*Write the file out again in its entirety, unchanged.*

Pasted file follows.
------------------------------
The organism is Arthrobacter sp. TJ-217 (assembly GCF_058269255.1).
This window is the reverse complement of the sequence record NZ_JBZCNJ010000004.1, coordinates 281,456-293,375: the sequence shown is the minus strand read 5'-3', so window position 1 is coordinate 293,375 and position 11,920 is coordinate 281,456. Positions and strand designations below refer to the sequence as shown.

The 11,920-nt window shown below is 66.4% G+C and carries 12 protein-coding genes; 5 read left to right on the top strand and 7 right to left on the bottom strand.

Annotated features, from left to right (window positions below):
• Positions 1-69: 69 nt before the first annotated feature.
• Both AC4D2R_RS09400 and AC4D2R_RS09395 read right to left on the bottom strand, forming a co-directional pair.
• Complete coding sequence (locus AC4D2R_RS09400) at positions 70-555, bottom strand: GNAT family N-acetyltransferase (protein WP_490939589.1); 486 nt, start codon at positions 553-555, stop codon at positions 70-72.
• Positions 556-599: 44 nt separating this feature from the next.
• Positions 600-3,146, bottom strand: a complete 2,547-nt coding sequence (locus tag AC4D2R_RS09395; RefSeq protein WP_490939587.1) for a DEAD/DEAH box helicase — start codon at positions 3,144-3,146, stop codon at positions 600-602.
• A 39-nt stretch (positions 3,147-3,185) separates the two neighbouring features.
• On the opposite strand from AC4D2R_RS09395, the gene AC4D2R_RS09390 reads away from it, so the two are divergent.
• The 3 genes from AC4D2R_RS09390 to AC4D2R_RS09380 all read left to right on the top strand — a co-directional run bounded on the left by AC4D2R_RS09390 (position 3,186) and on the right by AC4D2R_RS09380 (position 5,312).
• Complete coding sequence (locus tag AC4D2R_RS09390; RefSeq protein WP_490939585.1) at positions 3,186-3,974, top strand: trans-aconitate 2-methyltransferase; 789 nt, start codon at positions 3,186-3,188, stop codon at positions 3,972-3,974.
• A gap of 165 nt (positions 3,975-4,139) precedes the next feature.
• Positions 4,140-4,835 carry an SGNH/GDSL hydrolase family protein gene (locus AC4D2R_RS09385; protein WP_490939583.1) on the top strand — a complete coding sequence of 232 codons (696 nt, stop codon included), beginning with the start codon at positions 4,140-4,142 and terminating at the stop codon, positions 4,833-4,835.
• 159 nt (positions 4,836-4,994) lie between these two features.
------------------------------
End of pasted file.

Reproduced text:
The organism is Arthrobacter sp. TJ-217 (assembly GCF_058269255.1).
This window is the reverse complement of the sequence record NZ_JBZCNJ010000004.1, coordinates 281,456-293,375: the sequence shown is the minus strand read 5'-3', so window position 1 is coordinate 293,375 and position 11,920 is coordinate 281,456. Positions and strand designations below refer to the sequence as shown.

The 11,920-nt window shown below is 66.4% G+C and carries 12 protein-coding genes; 5 read left to right on the top strand and 7 right to left on the bottom strand.

Annotated features, from left to right (window positions below):
• Positions 1-69: 69 nt before the first annotated feature.
• Both AC4D2R_RS09400 and AC4D2R_RS09395 read right to left on the bottom strand, forming a co-directional pair.
• Complete coding sequence (locus AC4D2R_RS09400) at positions 70-555, bottom strand: GNAT family N-acetyltransferase (protein WP_490939589.1); 486 nt, start codon at positions 553-555, stop codon at positions 70-72.
• Positions 556-599: 44 nt separating this feature from the next.
• Positions 600-3,146, bottom strand: a complete 2,547-nt coding sequence (locus tag AC4D2R_RS09395; RefSeq protein WP_490939587.1) for a DEAD/DEAH box helicase — start codon at positions 3,144-3,146, stop codon at positions 600-602.
• A 39-nt stretch (positions 3,147-3,185) separates the two neighbouring features.
• On the opposite strand from AC4D2R_RS09395, the gene AC4D2R_RS09390 reads away from it, so the two are divergent.
• The 3 genes from AC4D2R_RS09390 to AC4D2R_RS09380 all read left to right on the top strand — a co-directional run bounded on the left by AC4D2R_RS09390 (position 3,186) and on the right by AC4D2R_RS09380 (position 5,312).
• Complete coding sequence (locus tag AC4D2R_RS09390; RefSeq protein WP_490939585.1) at positions 3,186-3,974, top strand: trans-aconitate 2-methyltransferase; 789 nt, start codon at positions 3,186-3,188, stop codon at positions 3,972-3,974.
• A gap of 165 nt (positions 3,975-4,139) precedes the next feature.
• Positions 4,140-4,835 carry an SGNH/GDSL hydrolase family protein gene (locus AC4D2R_RS09385; protein WP_490939583.1) on the top strand — a complete coding sequence of 232 codons (696 nt, stop codon included), beginning with the start codon at positions 4,140-4,142 and terminating at the stop codon, positions 4,833-4,835.
• 159 nt (positions 4,836-4,994) lie between these two features.